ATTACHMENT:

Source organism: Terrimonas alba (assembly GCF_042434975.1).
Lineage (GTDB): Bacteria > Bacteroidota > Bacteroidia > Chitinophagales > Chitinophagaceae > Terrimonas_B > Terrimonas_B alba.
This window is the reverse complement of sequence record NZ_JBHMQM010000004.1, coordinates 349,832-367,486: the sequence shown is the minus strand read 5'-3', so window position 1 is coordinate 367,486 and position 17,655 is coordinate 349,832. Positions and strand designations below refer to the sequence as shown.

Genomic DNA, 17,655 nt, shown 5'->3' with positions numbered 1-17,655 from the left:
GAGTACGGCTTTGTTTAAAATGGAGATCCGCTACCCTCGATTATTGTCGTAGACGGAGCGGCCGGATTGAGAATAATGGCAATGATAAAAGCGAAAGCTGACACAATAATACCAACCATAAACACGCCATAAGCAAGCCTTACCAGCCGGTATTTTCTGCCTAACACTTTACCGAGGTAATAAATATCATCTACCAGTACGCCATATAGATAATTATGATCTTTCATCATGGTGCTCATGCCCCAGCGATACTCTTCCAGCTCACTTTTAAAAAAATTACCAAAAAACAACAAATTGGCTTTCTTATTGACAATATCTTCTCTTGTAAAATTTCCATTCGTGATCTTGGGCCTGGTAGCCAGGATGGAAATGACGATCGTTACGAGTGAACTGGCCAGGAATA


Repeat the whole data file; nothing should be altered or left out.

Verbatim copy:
Source organism: Terrimonas alba (assembly GCF_042434975.1).
Lineage (GTDB): Bacteria > Bacteroidota > Bacteroidia > Chitinophagales > Chitinophagaceae > Terrimonas_B > Terrimonas_B alba.
This window is the reverse complement of sequence record NZ_JBHMQM010000004.1, coordinates 349,832-367,486: the sequence shown is the minus strand read 5'-3', so window position 1 is coordinate 367,486 and position 17,655 is coordinate 349,832. Positions and strand designations below refer to the sequence as shown.

Genomic DNA, 17,655 nt, shown 5'->3' with positions numbered 1-17,655 from the left:
GAGTACGGCTTTGTTTAAAATGGAGATCCGCTACCCTCGATTATTGTCGTAGACGGAGCGGCCGGATTGAGAATAATGGCAATGATAAAAGCGAAAGCTGACACAATAATACCAACCATAAACACGCCATAAGCAAGCCTTACCAGCCGGTATTTTCTGCCTAACACTTTACCGAGGTAATAAATATCATCTACCAGTACGCCATATAGATAATTATGATCTTTCATCATGGTGCTCATGCCCCAGCGATACTCTTCCAGCTCACTTTTAAAAAAATTACCAAAAAACAACAAATTGGCTTTCTTATTGACAATATCTTCTCTTGTAAAATTTCCATTCGTGATCTTGGGCCTGGTAGCCAGGATGGAAATGACGATCGTTACGAGTGAACTGGCCAGGAATA